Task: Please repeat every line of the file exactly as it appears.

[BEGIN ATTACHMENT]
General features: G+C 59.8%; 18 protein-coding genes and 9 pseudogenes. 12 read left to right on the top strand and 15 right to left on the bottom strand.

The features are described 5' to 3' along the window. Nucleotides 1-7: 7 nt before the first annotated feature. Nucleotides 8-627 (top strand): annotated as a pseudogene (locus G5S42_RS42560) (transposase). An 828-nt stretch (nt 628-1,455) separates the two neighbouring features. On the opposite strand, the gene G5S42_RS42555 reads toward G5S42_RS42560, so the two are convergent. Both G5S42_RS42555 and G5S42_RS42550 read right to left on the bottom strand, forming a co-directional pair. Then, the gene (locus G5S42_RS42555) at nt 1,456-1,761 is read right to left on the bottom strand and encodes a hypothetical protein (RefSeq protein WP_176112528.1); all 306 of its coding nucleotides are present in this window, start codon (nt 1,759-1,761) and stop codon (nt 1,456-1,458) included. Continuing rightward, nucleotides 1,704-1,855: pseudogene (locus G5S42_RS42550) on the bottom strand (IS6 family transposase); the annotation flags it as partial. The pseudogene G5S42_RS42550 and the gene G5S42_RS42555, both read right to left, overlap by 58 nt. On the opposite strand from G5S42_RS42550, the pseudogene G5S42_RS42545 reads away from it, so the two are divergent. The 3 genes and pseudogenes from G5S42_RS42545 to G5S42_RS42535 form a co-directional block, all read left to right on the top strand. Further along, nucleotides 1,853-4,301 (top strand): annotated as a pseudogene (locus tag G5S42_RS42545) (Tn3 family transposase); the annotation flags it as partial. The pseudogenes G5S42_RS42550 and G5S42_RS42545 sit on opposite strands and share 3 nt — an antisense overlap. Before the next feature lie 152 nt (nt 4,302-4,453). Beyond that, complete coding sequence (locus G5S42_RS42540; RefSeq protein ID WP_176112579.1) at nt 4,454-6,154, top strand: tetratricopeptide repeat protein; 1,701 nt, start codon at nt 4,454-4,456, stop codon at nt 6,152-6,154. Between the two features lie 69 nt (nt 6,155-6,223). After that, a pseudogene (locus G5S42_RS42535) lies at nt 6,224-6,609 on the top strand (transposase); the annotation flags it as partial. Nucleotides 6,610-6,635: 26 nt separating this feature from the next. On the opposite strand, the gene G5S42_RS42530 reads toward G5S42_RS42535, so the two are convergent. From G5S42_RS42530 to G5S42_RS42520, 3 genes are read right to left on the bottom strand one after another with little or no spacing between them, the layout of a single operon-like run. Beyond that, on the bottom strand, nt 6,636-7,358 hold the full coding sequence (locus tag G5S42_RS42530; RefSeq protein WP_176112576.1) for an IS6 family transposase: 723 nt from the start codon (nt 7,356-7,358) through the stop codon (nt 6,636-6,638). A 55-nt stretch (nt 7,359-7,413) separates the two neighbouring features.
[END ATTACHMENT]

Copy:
General features: G+C 59.8%; 18 protein-coding genes and 9 pseudogenes. 12 read left to right on the top strand and 15 right to left on the bottom strand.

The features are described 5' to 3' along the window. Nucleotides 1-7: 7 nt before the first annotated feature. Nucleotides 8-627 (top strand): annotated as a pseudogene (locus G5S42_RS42560) (transposase). An 828-nt stretch (nt 628-1,455) separates the two neighbouring features. On the opposite strand, the gene G5S42_RS42555 reads toward G5S42_RS42560, so the two are convergent. Both G5S42_RS42555 and G5S42_RS42550 read right to left on the bottom strand, forming a co-directional pair. Then, the gene (locus G5S42_RS42555) at nt 1,456-1,761 is read right to left on the bottom strand and encodes a hypothetical protein (RefSeq protein WP_176112528.1); all 306 of its coding nucleotides are present in this window, start codon (nt 1,759-1,761) and stop codon (nt 1,456-1,458) included. Continuing rightward, nucleotides 1,704-1,855: pseudogene (locus G5S42_RS42550) on the bottom strand (IS6 family transposase); the annotation flags it as partial. The pseudogene G5S42_RS42550 and the gene G5S42_RS42555, both read right to left, overlap by 58 nt. On the opposite strand from G5S42_RS42550, the pseudogene G5S42_RS42545 reads away from it, so the two are divergent. The 3 genes and pseudogenes from G5S42_RS42545 to G5S42_RS42535 form a co-directional block, all read left to right on the top strand. Further along, nucleotides 1,853-4,301 (top strand): annotated as a pseudogene (locus tag G5S42_RS42545) (Tn3 family transposase); the annotation flags it as partial. The pseudogenes G5S42_RS42550 and G5S42_RS42545 sit on opposite strands and share 3 nt — an antisense overlap. Before the next feature lie 152 nt (nt 4,302-4,453). Beyond that, complete coding sequence (locus G5S42_RS42540; RefSeq protein ID WP_176112579.1) at nt 4,454-6,154, top strand: tetratricopeptide repeat protein; 1,701 nt, start codon at nt 4,454-4,456, stop codon at nt 6,152-6,154. Between the two features lie 69 nt (nt 6,155-6,223). After that, a pseudogene (locus G5S42_RS42535) lies at nt 6,224-6,609 on the top strand (transposase); the annotation flags it as partial. Nucleotides 6,610-6,635: 26 nt separating this feature from the next. On the opposite strand, the gene G5S42_RS42530 reads toward G5S42_RS42535, so the two are convergent. From G5S42_RS42530 to G5S42_RS42520, 3 genes are read right to left on the bottom strand one after another with little or no spacing between them, the layout of a single operon-like run. Beyond that, on the bottom strand, nt 6,636-7,358 hold the full coding sequence (locus tag G5S42_RS42530; RefSeq protein WP_176112576.1) for an IS6 family transposase: 723 nt from the start codon (nt 7,356-7,358) through the stop codon (nt 6,636-6,638). A 55-nt stretch (nt 7,359-7,413) separates the two neighbouring features.